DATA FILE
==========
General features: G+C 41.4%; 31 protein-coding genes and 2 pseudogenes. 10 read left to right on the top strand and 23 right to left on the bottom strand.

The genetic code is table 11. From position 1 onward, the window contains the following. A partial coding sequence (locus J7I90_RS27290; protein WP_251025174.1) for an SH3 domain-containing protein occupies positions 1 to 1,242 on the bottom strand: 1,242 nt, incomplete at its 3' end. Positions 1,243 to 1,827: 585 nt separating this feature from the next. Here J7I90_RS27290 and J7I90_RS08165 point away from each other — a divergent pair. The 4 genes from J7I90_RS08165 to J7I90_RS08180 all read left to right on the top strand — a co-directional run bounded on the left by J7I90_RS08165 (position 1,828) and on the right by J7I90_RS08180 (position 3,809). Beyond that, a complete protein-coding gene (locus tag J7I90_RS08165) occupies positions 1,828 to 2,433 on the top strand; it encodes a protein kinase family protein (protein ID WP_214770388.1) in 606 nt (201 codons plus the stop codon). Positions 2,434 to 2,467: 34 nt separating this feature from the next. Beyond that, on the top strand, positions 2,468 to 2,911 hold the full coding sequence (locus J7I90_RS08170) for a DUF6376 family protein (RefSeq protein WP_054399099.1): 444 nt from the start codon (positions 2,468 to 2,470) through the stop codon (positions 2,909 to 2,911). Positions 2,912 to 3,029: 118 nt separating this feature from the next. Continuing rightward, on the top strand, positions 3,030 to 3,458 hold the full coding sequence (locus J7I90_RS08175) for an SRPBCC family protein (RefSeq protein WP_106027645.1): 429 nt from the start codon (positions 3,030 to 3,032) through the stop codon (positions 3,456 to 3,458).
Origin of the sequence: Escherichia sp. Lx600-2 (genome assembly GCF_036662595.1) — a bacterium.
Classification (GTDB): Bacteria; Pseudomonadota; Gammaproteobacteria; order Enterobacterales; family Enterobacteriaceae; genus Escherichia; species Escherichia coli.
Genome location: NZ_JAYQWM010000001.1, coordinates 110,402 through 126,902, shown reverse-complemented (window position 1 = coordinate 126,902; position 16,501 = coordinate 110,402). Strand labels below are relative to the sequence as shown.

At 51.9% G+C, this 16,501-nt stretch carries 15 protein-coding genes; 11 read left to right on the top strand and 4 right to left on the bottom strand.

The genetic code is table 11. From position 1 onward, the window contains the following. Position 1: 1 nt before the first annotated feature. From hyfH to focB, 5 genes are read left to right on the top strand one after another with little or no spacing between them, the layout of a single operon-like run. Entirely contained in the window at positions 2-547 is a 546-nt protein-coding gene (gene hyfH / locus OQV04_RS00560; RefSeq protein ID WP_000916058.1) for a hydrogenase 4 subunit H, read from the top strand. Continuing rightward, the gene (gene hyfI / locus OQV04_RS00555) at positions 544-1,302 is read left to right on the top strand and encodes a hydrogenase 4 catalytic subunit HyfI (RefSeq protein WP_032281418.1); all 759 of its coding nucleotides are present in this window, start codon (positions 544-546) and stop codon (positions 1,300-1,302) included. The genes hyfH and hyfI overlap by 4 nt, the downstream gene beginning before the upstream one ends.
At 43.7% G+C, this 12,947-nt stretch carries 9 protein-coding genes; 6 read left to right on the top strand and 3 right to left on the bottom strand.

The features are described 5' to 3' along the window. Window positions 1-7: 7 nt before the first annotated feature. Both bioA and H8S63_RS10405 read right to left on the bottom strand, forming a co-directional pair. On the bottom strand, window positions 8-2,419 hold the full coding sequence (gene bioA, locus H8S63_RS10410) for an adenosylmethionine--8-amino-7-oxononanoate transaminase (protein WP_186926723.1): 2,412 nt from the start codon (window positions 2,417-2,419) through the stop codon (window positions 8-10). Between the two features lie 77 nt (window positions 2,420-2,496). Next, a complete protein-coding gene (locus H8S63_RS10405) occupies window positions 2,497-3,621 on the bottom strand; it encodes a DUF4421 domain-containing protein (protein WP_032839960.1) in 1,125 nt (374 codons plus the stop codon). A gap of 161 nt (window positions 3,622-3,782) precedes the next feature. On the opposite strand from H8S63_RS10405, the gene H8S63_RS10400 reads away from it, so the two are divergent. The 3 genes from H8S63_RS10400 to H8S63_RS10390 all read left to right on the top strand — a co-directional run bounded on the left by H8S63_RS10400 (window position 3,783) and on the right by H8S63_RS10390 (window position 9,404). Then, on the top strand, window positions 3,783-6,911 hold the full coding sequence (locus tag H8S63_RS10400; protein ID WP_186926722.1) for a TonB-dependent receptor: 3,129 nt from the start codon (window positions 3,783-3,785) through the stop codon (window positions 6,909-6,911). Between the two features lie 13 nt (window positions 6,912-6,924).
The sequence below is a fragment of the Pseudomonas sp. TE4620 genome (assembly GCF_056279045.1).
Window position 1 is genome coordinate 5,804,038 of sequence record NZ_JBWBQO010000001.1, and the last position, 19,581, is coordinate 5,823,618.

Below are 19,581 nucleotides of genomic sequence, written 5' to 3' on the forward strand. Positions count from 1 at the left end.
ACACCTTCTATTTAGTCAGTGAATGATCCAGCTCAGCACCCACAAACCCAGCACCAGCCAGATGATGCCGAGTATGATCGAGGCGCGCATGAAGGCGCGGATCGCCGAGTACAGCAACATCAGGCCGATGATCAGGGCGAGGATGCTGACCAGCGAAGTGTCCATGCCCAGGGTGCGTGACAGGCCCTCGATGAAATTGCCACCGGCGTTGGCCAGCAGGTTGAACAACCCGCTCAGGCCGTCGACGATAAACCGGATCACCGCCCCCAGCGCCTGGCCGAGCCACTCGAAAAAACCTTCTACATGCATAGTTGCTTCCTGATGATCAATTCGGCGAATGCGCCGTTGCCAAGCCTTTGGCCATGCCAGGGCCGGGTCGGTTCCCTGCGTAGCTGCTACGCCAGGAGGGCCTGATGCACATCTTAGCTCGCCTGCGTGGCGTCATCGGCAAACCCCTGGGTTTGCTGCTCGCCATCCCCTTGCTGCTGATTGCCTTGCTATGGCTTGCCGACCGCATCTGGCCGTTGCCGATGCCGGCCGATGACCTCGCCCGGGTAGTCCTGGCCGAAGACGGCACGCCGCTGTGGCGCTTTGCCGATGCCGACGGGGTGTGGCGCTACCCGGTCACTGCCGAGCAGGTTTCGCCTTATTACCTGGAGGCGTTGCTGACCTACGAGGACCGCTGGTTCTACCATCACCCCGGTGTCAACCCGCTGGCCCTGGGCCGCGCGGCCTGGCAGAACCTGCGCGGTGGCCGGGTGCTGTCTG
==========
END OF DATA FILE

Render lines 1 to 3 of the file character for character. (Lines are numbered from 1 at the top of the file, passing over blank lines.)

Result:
General features: G+C 41.4%; 31 protein-coding genes and 2 pseudogenes. 10 read left to right on the top strand and 23 right to left on the bottom strand.

The genetic code is table 11. From position 1 onward, the window contains the following. A partial coding sequence (locus J7I90_RS27290; protein WP_251025174.1) for an SH3 domain-containing protein occupies positions 1 to 1,242 on the bottom strand: 1,242 nt, incomplete at its 3' end. Positions 1,243 to 1,827: 585 nt separating this feature from the next. Here J7I90_RS27290 and J7I90_RS08165 point away from each other — a divergent pair. The 4 genes from J7I90_RS08165 to J7I90_RS08180 all read left to right on the top strand — a co-directional run bounded on the left by J7I90_RS08165 (position 1,828) and on the right by J7I90_RS08180 (position 3,809). Beyond that, a complete protein-coding gene (locus tag J7I90_RS08165) occupies positions 1,828 to 2,433 on the top strand; it encodes a protein kinase family protein (protein ID WP_214770388.1) in 606 nt (201 codons plus the stop codon). Positions 2,434 to 2,467: 34 nt separating this feature from the next. Beyond that, on the top strand, positions 2,468 to 2,911 hold the full coding sequence (locus J7I90_RS08170) for a DUF6376 family protein (RefSeq protein WP_054399099.1): 444 nt from the start codon (positions 2,468 to 2,470) through the stop codon (positions 2,909 to 2,911). Positions 2,912 to 3,029: 118 nt separating this feature from the next. Continuing rightward, on the top strand, positions 3,030 to 3,458 hold the full coding sequence (locus J7I90_RS08175) for an SRPBCC family protein (RefSeq protein WP_106027645.1): 429 nt from the start codon (positions 3,030 to 3,032) through the stop codon (positions 3,456 to 3,458).
Origin of the sequence: Escherichia sp. Lx600-2 (genome assembly GCF_036662595.1) — a bacterium.